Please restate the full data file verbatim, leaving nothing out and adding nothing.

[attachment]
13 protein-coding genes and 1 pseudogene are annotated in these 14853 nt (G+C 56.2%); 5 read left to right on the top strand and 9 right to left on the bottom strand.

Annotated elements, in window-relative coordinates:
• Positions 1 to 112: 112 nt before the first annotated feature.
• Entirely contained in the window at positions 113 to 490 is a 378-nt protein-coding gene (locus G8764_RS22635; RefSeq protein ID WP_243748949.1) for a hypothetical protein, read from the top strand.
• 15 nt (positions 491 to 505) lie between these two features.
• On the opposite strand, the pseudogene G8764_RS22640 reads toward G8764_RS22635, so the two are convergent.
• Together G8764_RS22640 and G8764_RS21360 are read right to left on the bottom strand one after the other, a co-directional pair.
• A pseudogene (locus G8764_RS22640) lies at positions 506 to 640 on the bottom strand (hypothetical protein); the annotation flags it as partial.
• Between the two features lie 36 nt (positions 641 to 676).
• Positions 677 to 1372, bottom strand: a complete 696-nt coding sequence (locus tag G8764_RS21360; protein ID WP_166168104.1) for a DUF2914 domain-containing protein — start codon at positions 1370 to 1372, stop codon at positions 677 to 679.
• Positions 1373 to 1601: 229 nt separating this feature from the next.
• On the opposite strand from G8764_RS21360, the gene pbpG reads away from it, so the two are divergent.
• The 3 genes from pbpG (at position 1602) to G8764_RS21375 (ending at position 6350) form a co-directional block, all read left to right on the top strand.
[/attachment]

13 protein-coding genes and 1 pseudogene are annotated in these 14853 nt (G+C 56.2%); 5 read left to right on the top strand and 9 right to left on the bottom strand.

Annotated elements, in window-relative coordinates:
• Positions 1 to 112: 112 nt before the first annotated feature.
• Entirely contained in the window at positions 113 to 490 is a 378-nt protein-coding gene (locus G8764_RS22635; RefSeq protein ID WP_243748949.1) for a hypothetical protein, read from the top strand.
• 15 nt (positions 491 to 505) lie between these two features.
• On the opposite strand, the pseudogene G8764_RS22640 reads toward G8764_RS22635, so the two are convergent.
• Together G8764_RS22640 and G8764_RS21360 are read right to left on the bottom strand one after the other, a co-directional pair.
• A pseudogene (locus G8764_RS22640) lies at positions 506 to 640 on the bottom strand (hypothetical protein); the annotation flags it as partial.
• Between the two features lie 36 nt (positions 641 to 676).
• Positions 677 to 1372, bottom strand: a complete 696-nt coding sequence (locus tag G8764_RS21360; protein ID WP_166168104.1) for a DUF2914 domain-containing protein — start codon at positions 1370 to 1372, stop codon at positions 677 to 679.
• Positions 1373 to 1601: 229 nt separating this feature from the next.
• On the opposite strand from G8764_RS21360, the gene pbpG reads away from it, so the two are divergent.
• The 3 genes from pbpG (at position 1602) to G8764_RS21375 (ending at position 6350) form a co-directional block, all read left to right on the top strand.